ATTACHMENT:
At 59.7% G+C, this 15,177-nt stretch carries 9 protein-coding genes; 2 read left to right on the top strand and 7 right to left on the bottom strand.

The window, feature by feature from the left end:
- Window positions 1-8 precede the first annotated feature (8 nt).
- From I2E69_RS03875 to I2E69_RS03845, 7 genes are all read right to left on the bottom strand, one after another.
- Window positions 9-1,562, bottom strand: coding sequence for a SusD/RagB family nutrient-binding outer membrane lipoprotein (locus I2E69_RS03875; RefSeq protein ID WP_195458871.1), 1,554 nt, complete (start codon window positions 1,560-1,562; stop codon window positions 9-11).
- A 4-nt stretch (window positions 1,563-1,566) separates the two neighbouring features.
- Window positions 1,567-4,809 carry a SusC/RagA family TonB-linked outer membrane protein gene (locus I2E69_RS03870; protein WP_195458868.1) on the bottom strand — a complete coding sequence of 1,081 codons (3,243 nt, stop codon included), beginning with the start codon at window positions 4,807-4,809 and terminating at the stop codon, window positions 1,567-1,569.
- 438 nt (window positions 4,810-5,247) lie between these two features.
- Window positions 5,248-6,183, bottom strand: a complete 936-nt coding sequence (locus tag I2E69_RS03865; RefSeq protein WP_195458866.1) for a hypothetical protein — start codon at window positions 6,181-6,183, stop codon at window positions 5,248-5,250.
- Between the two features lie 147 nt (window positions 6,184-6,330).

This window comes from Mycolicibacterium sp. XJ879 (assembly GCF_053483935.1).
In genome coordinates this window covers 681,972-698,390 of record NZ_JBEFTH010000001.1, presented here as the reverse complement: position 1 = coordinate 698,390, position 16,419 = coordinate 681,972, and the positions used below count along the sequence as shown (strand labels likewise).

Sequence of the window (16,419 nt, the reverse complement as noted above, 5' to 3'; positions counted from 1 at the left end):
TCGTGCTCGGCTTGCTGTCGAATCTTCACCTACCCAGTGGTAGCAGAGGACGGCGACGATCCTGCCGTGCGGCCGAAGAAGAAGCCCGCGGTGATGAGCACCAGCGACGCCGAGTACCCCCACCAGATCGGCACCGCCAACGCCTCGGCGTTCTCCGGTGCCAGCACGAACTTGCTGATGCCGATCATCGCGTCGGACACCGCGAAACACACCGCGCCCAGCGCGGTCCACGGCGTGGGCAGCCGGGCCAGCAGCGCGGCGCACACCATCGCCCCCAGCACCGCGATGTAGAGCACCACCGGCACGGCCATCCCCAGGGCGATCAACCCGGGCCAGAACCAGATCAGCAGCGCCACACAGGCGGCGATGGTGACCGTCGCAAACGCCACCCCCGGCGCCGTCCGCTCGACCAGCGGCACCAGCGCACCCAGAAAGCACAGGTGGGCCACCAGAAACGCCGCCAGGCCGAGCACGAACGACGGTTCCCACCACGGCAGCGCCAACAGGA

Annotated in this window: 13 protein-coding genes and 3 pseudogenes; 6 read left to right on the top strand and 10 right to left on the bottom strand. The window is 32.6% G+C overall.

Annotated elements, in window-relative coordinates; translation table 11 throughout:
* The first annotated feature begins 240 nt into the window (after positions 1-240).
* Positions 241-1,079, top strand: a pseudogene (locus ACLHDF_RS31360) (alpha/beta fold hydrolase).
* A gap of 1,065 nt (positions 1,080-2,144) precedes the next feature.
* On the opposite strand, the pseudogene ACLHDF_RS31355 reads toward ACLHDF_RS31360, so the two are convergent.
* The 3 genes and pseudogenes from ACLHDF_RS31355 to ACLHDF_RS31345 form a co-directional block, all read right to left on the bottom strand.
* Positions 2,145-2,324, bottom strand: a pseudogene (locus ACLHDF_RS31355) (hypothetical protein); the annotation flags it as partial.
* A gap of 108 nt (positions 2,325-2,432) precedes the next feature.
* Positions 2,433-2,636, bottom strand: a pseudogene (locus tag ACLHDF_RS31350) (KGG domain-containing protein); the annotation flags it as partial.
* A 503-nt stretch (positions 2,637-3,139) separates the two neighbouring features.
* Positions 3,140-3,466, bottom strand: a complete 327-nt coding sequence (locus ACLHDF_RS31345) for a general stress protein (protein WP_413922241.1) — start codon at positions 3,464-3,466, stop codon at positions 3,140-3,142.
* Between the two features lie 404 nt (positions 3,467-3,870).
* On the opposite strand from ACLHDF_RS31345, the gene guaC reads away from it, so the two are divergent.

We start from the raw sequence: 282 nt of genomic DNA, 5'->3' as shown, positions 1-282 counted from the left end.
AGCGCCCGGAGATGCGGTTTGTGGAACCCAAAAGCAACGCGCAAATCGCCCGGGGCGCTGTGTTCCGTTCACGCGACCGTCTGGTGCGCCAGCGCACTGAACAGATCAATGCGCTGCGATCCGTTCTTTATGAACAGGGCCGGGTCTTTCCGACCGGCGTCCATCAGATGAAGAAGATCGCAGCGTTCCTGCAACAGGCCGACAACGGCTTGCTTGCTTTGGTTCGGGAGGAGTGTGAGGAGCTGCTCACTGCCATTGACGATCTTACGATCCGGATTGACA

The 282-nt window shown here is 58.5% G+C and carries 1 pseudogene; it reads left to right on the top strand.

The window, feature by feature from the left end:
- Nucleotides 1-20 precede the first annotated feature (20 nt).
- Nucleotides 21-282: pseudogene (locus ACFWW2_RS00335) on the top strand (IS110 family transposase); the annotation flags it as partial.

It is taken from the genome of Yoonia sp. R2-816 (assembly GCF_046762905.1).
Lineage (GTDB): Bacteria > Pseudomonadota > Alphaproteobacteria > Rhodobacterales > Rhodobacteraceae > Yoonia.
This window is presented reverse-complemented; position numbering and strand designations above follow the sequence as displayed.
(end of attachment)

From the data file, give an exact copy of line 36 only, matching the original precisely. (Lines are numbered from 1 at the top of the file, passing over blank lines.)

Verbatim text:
Lineage (GTDB): Bacteria > Pseudomonadota > Alphaproteobacteria > Rhodobacterales > Rhodobacteraceae > Yoonia.